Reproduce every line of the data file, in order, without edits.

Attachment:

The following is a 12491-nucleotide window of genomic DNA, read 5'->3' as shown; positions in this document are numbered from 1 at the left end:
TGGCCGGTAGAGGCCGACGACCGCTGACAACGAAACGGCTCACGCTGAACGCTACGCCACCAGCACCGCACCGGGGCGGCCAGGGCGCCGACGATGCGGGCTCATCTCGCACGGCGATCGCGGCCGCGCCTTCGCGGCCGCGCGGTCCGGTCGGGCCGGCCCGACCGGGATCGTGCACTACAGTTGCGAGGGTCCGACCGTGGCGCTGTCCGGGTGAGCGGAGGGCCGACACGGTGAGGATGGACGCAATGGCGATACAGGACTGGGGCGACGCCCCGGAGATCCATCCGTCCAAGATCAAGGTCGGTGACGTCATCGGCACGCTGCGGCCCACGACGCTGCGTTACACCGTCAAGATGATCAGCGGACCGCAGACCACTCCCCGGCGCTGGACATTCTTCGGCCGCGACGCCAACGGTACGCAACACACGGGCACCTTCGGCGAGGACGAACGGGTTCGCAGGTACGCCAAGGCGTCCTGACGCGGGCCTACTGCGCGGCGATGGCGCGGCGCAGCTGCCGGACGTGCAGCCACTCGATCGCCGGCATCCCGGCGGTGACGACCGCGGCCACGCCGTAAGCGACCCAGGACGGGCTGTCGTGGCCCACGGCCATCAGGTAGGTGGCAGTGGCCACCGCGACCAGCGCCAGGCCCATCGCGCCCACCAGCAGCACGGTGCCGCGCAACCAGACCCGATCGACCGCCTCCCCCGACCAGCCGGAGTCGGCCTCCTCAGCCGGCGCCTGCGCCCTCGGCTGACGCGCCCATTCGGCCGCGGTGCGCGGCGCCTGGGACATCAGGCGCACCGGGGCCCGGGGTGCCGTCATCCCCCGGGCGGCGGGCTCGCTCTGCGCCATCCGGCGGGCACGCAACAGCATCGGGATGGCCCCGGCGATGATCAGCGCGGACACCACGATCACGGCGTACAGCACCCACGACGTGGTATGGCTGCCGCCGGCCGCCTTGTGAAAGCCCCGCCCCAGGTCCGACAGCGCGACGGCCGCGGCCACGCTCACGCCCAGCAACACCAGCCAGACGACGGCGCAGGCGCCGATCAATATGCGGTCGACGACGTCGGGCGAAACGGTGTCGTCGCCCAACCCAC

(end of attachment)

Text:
The following is a 12491-nucleotide window of genomic DNA, read 5'->3' as shown; positions in this document are numbered from 1 at the left end:
TGGCCGGTAGAGGCCGACGACCGCTGACAACGAAACGGCTCACGCTGAACGCTACGCCACCAGCACCGCACCGGGGCGGCCAGGGCGCCGACGATGCGGGCTCATCTCGCACGGCGATCGCGGCCGCGCCTTCGCGGCCGCGCGGTCCGGTCGGGCCGGCCCGACCGGGATCGTGCACTACAGTTGCGAGGGTCCGACCGTGGCGCTGTCCGGGTGAGCGGAGGGCCGACACGGTGAGGATGGACGCAATGGCGATACAGGACTGGGGCGACGCCCCGGAGATCCATCCGTCCAAGATCAAGGTCGGTGACGTCATCGGCACGCTGCGGCCCACGACGCTGCGTTACACCGTCAAGATGATCAGCGGACCGCAGACCACTCCCCGGCGCTGGACATTCTTCGGCCGCGACGCCAACGGTACGCAACACACGGGCACCTTCGGCGAGGACGAACGGGTTCGCAGGTACGCCAAGGCGTCCTGACGCGGGCCTACTGCGCGGCGATGGCGCGGCGCAGCTGCCGGACGTGCAGCCACTCGATCGCCGGCATCCCGGCGGTGACGACCGCGGCCACGCCGTAAGCGACCCAGGACGGGCTGTCGTGGCCCACGGCCATCAGGTAGGTGGCAGTGGCCACCGCGACCAGCGCCAGGCCCATCGCGCCCACCAGCAGCACGGTGCCGCGCAACCAGACCCGATCGACCGCCTCCCCCGACCAGCCGGAGTCGGCCTCCTCAGCCGGCGCCTGCGCCCTCGGCTGACGCGCCCATTCGGCCGCGGTGCGCGGCGCCTGGGACATCAGGCGCACCGGGGCCCGGGGTGCCGTCATCCCCCGGGCGGCGGGCTCGCTCTGCGCCATCCGGCGGGCACGCAACAGCATCGGGATGGCCCCGGCGATGATCAGCGCGGACACCACGATCACGGCGTACAGCACCCACGACGTGGTATGGCTGCCGCCGGCCGCCTTGTGAAAGCCCCGCCCCAGGTCCGACAGCGCGACGGCCGCGGCCACGCTCACGCCCAGCAACACCAGCCAGACGACGGCGCAGGCGCCGATCAATATGCGGTCGACGACGTCGGGCGAAACGGTGTCGTCGCCCAACCCAC